The page cannot be displayed because you are using Internet Explorer version 8 or lower.

Please consider upgrading your browser here

We use cookies on this website. By using the website you accept our use of cookies. Accept


Cell Factories and Biosustainability

Mankind has to move towards a sustainable life style to slow down the depletion of resources on the planet. The design, construction and optimization of cell factories is a fundamental issue in the field.


Bernhard Palsson, Professor, CEO, Novo Nordisk Foundation Center for Biosustainability

A sustainable lifestyle

The third conference in the Copenhagen Bioscience Conferences focused on Cell Factories and Biosustainability. The conference was co-organized by the Novo Nordisk Foundation Center for Biosustainability at the Technical University of Denmark (DTU) and the Foundation. Twenty-four of the world’s top scientists headlined a programme that included lectures on genome-scale science and research experience with cell factories within bacteria, yeast and CHO (Chinese hamster ovary) cells.

173 scientists from all over the world participated in the conference, which was held 5-8 May 2013 at the Favrholm Campus in Hillerød, north of Copenhagen. Researchers at all levels participated in the conference, and all attendees (from PhD fellows to senior professors) presented a poster during the conference, with prizes being awarded for the best poster by a postdoctoral fellow and the best poster by a PhD fellow.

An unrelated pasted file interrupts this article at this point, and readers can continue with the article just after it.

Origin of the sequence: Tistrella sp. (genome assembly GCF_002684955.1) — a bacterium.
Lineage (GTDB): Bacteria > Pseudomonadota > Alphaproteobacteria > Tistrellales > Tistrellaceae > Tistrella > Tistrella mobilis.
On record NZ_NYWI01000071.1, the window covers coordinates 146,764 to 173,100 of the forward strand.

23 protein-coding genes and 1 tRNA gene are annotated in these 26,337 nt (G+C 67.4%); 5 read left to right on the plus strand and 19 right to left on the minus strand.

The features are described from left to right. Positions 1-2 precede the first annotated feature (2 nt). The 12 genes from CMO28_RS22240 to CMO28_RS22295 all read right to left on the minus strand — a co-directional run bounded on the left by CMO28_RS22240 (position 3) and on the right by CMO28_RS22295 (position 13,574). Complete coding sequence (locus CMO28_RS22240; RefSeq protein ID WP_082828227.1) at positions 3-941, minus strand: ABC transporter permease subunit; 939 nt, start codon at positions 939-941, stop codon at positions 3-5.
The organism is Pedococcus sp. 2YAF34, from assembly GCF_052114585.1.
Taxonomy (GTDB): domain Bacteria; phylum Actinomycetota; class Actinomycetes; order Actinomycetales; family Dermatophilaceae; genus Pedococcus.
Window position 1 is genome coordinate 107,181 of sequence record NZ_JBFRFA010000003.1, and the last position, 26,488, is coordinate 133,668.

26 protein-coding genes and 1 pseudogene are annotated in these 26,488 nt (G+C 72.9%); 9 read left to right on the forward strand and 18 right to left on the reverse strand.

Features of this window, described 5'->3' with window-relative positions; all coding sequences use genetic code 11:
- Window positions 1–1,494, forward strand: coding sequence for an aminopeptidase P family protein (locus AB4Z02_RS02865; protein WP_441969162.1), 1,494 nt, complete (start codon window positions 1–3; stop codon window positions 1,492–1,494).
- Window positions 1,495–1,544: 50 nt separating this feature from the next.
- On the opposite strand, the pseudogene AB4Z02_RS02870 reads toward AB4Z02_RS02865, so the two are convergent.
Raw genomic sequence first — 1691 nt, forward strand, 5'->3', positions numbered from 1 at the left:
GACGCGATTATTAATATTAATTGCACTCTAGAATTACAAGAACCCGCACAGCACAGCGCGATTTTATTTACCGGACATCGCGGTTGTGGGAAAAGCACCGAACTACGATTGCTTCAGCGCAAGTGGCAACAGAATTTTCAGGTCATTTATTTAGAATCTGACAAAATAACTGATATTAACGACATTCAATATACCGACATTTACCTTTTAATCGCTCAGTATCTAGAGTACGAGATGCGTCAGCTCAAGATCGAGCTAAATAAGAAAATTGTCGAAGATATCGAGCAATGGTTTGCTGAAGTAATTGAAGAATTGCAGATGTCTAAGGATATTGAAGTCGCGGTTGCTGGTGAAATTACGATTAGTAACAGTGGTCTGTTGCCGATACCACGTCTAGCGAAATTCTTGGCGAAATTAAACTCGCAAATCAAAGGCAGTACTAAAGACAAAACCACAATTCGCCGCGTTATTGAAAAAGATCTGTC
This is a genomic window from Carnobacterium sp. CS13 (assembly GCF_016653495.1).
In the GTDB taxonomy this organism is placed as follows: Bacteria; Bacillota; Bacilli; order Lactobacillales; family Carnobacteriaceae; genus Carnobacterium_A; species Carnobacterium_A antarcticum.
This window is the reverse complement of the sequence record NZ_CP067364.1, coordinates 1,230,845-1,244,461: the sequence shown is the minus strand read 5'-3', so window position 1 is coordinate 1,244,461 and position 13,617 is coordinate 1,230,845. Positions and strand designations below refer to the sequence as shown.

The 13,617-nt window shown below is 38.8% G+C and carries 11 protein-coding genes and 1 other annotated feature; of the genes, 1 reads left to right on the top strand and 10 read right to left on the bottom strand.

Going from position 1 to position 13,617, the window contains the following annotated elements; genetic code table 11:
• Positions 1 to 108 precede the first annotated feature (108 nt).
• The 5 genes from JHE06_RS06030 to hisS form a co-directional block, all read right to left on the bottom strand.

The conference's social programme included a castle tour, a canal boat trip around Copenhagen harbour and a dinner in Copenhagen in addition to a visit to the Novo Nordisk Foundation Center for Biosustainability at Scion DTU in Hørsholm, near Copenhagen.

The overall goal of the Copenhagen Bioscience Conferences is to promote international awareness about Copenhagen as a beacon of research within biomedicine and biotechnology and to give participants new inspiration and knowledge they can use to improve their research in the future.



News room

Related Cases